Rudolf von Eitelberger, the first professor of art history in Vienna, was a truly inventive and modern-minded founding director, and his strategy still offers us a model. By establishing a design school in 1867, theory and practice were brought together. von Eitelberger took advantage of the Vienna World Fair in 1873 to organise the world’s first art studies conference, emphasising the museum’s orientation toward education and research.

Frankfurt Kitchen, Margarete Schütte-Lihotzky, photography Gerald Zugmann/MAK

The MAK has continued to innovate ever since, building on von Eitelberger’s foundation, but responding to cultural and social change. The permanent collection was redesigned in 1993, with interventions from a number of major contemporary artists including Jenny Holzer and Donald Judd. In 1995 the museum acquired the Wiener Werkstätte archive, a powerful insight into a movement which believed in the idea that progress is possible through beauty and craft. Our Design Lab – which deals with the themes of the Anthropocene, climate emergency, modern slavery, water and energy shortages, and mobility, through the perspective of a contemporary generation – opened in 2014.

In many of our exhibitions of the past year we have intertwined contemporary and historical objects from many parts of the world to offer an understanding of issues rather than simply looking at timelines.  We are an active platform to facilitate communication.

When our understanding of design goes far beyond questions of function or aesthetic value, how we should teach the subject is as much of an issue as the question of how to exhibit it. A design museum must be a place to learn about transformation, diversity, and complexity. It should not limit itself to questions, but ought to think about solutions. In a constantly changing world a design museum need not only be about “what” but can also look at “how”.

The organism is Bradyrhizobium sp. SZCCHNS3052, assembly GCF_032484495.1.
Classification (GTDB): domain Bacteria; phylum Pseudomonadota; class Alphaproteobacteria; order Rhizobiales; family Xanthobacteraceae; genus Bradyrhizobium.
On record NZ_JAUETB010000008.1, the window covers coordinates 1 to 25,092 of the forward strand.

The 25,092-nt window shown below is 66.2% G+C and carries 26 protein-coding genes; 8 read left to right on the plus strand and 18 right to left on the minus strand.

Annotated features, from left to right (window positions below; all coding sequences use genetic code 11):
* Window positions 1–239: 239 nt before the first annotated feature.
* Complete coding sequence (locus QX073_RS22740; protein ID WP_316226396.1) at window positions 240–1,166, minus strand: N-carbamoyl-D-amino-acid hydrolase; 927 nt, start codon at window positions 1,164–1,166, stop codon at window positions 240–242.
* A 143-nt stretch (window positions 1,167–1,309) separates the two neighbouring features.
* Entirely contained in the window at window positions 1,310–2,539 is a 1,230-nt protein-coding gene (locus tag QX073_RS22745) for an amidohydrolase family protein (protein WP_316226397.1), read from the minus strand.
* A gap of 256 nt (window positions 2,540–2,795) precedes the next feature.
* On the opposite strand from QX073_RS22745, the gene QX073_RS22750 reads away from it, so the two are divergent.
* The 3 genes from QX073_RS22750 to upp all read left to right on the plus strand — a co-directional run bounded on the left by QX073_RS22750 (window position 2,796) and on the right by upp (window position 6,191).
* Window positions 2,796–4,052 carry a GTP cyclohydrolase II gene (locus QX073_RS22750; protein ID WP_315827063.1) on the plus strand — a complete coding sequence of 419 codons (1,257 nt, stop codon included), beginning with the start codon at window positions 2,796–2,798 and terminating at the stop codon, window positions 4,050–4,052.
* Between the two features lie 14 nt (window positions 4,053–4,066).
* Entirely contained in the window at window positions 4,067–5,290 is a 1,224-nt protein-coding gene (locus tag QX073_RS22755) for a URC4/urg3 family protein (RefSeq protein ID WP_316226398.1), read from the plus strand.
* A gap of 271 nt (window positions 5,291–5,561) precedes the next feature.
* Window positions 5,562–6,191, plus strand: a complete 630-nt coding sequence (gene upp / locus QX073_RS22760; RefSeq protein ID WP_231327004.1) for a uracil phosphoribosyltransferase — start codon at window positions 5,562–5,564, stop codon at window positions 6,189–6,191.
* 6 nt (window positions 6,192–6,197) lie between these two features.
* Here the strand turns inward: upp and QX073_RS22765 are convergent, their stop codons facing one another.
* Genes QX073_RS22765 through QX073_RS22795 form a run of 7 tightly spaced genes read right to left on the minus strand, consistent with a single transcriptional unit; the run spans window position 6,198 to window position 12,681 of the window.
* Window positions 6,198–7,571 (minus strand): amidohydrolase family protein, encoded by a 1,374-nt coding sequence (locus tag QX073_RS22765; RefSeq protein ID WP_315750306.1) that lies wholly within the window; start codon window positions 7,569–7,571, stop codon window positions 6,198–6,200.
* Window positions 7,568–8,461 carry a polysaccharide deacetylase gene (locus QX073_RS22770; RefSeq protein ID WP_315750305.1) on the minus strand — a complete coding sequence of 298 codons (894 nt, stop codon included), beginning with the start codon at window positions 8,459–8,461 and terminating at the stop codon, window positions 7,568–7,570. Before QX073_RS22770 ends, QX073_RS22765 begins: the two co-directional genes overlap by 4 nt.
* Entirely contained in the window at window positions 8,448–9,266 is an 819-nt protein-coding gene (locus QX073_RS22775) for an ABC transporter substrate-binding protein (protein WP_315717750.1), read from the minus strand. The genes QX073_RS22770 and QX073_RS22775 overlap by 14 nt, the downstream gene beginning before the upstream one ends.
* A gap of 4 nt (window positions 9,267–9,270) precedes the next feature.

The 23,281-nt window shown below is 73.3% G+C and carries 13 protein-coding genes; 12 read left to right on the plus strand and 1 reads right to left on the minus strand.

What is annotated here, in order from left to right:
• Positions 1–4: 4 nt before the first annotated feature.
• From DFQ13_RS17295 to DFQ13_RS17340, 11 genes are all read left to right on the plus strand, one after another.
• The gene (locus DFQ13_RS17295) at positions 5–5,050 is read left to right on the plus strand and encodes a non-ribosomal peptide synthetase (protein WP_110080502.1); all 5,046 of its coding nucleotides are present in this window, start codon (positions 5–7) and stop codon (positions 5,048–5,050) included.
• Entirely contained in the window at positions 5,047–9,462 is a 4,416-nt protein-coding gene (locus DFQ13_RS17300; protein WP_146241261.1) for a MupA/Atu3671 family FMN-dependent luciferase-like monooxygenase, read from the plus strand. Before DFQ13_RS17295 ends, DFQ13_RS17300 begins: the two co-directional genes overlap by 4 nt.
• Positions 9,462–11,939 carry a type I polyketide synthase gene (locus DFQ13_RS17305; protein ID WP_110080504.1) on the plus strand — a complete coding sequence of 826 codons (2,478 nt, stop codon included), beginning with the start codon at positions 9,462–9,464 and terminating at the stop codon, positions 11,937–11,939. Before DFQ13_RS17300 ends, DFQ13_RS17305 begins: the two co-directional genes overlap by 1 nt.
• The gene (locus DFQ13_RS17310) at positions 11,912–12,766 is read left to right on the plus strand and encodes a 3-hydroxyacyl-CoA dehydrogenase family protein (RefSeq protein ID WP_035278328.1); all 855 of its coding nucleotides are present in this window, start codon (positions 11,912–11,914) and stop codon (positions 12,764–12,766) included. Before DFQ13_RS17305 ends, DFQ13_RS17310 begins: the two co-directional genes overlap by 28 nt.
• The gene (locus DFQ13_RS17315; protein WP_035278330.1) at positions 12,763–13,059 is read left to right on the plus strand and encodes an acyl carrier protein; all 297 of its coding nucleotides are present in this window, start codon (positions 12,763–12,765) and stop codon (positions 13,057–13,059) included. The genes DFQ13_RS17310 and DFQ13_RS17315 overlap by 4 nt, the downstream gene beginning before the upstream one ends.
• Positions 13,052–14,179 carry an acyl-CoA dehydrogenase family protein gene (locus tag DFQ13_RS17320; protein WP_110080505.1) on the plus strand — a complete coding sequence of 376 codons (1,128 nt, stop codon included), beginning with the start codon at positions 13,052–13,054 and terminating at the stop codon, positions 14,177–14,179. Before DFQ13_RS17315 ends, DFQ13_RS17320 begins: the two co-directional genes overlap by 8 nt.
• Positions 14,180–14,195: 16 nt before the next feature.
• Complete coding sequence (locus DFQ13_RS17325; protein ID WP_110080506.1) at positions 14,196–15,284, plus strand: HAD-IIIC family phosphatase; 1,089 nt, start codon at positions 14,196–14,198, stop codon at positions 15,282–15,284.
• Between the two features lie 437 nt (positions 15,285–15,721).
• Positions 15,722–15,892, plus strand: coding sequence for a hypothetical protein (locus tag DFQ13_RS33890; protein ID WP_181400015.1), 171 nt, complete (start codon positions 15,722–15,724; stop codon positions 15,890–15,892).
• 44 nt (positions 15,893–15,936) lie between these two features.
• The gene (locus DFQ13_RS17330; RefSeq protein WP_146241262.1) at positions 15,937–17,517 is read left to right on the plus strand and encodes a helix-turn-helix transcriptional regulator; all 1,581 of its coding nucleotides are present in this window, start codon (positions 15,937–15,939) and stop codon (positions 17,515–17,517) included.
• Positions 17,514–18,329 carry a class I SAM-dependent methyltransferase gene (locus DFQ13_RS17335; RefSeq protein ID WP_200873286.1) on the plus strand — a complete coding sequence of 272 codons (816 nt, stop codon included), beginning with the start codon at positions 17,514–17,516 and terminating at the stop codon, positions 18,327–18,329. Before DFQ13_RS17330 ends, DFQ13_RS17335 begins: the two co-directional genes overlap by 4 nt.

– Lilli Hollein, Director, MAK Vienna 

MK&G Hamburg 

The Museum fur Kunst und Gewerbe (MK&G) was established in 1873 with a mission to make the German manufacturing industry more competitive, as its name which might be translated as the Museum for Art and Industry suggests. It moved into its present building in 1877.

Architect: Carl Johann Christian Zimmermann

2023 exhibition programme highlight: ‘The F* word ­– Guerrilla Girls and Feminist Graphic Design’

Tulga Beyerle

The Victoria and Albert Museum in London, the mothership of every applied art museum in the world, was established with a clear economic goal. Its founder, Henry Cole, believed it could teach designers and manufacturers how they could make products more saleable by building a collection of historic and contemporary work that could serve as examples of so called ‘good’ design. Now that design has evolved into a complex and contradictory discipline, a complexity reflected in museums of design themselves, it’s an approach that sounds naively simple-minded. Design is both part of a system of over-consumption and built-in obsolescence, and yet it also offers the possibility of amazing insights into such fields as service design, speculative design, and many more.